NEW ORLEANS (WVUE) - As night fell over the University of New Orleans campus, word had already spread about the state suspending payments to higher education institutions for Taylor Opportunity Program for Students Scholarships, commonly called TOPS.
"It's really appalling," said John Mason, a UNO Sophomore and TOPS recipient.
"Flabbergasted," said Freshman Jennifer Dickerson, who also receives TOPS money for her education.
Because of the state's growing budget crisis and uncertainty over whether the state legislature will approve tax increases, the Office of Student Financial Assistance immediately halted TOPS payments to state colleges and universities on Feb. 11.
"It's kind of what I rely on for my free tuition for college and what I've been relying on for basically two years," Mason said. "I worked hard in high school to make sure that I got a 20 on my ACT for TOPS specifically."
"I work, but it's not nearly enough to cover a semester's tuition along with other expenses," said Ruben Castillo, a senior at UNO.
Higher Education officials are stunned.
"If the legislature does nothing we will close doors before the end of the semester," said a member of the State Board of Regents.
"Obviously, shocking a program that's widely popular among people of all parties," said House Speaker Pro Tem Walt Leger, a democrat from New Orleans.
According the legislative office, for fiscal year 2016, the State Office of Student Financial Assistance estimates the number of TOPS awards will be 49,776 with an average award amount of $5,699. The total cost of the program is put at $285 million. Some republicans averse to tax hikes feel higher education may be able to streamline even more.
Republican State Rep. Julie Stokes of Kenner believes the state funded university system has suffered major cuts in recent years and deserves a break.
"Our Higher Ed system has been cut more than any other Higher Ed system in the United States," Stokes said. "I don't think there's a whole lot of room left there to cut without a substantial overhaul and the deeper you get into it the more and more difficult you can see that that overhaul would be."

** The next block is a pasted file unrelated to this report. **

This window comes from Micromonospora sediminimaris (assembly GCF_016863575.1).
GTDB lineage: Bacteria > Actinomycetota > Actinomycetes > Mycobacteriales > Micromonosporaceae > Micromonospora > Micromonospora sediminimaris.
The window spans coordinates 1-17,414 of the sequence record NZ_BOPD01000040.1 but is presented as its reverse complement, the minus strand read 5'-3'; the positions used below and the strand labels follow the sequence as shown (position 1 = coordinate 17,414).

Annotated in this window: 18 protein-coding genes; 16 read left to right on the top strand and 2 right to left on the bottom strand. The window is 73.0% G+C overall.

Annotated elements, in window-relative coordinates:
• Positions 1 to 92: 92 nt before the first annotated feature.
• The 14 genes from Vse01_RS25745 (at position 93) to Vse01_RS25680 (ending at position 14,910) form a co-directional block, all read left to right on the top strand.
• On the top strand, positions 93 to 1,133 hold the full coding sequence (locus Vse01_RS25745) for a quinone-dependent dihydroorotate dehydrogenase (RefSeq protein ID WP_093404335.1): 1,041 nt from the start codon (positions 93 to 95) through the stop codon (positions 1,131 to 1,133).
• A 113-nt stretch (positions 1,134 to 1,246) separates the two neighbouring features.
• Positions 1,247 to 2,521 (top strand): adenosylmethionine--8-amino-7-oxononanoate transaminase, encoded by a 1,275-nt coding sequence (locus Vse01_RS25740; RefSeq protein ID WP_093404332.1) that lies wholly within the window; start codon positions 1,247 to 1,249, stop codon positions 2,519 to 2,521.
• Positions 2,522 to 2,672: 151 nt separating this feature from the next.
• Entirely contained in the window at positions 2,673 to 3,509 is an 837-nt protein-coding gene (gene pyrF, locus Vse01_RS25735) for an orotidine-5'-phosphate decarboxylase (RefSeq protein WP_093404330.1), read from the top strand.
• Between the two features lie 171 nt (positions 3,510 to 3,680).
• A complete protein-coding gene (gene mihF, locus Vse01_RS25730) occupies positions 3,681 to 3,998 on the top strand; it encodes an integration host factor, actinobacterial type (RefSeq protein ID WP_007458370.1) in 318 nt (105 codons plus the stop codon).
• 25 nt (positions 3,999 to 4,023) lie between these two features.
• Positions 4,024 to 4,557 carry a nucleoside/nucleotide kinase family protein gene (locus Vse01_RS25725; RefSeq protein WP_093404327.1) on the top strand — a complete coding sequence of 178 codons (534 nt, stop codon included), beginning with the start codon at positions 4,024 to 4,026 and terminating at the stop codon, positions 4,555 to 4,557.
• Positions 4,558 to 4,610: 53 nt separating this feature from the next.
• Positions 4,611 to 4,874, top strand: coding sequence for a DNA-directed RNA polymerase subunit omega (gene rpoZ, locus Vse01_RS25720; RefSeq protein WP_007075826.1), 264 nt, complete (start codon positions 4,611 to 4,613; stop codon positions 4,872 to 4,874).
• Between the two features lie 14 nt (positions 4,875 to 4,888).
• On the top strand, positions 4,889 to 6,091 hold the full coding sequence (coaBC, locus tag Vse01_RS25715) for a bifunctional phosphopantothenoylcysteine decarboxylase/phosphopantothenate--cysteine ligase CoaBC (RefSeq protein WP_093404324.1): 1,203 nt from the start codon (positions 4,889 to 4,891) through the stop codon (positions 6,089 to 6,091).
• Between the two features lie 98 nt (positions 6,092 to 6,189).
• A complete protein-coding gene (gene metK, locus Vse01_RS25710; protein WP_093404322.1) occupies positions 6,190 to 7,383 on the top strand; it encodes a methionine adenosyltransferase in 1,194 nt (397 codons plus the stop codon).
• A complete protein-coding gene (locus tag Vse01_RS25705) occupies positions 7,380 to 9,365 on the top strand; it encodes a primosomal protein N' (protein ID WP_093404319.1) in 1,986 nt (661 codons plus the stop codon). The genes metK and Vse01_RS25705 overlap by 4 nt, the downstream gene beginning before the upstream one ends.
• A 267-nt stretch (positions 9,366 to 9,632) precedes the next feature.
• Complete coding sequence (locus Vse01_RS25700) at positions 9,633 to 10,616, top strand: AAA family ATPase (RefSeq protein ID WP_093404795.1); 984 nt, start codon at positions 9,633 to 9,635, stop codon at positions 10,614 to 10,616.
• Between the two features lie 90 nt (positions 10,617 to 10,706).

Governor John Bel Edwards used a part of his statewide televised speech to talk about the additional dire consequences higher education would suffer if lawmakers do not embrace serious budget solutions. He has proposed raising the state sales tax, and trimming some discretionary dedicated funds.
"The LA tops scholarship fund is now so depleted that if the legislature does not raise additional revenue fewer high school students will receive awards and current recipients are in jeopardy of losing their existing scholarships for next year," the governor said.
Rep. Leger said the suspension of TOPS payments, though unfortunate, will not cause students to come up with the money the scholarships cover.
"Over the years, TOPS has been a priority, but what is happening today is that the universities will not be receiving TOPS payments and the universities are going to be asked to absorb those cuts," Leger said. "It's not going to be on the backs of students, or families but universities."
But if universities have less money to go around, other facets of education will be short-changed.
"The kids will go, they just may not finish the semester as the governor referenced, because of the cuts that may potentially shut some of these schools down," Leger said.
"I think a little bit of taxes here and there... It's worth it in the long run to support education," said student Jennifer Dickerson. "I mean what else is there."
According to the legislative fiscal office $65 million dollars in the TOPS fund is protected by the state constitution. More than $200 million comes from the state general fund which is susceptible to cuts.
The special legislative session called by the governor begins on Sunday.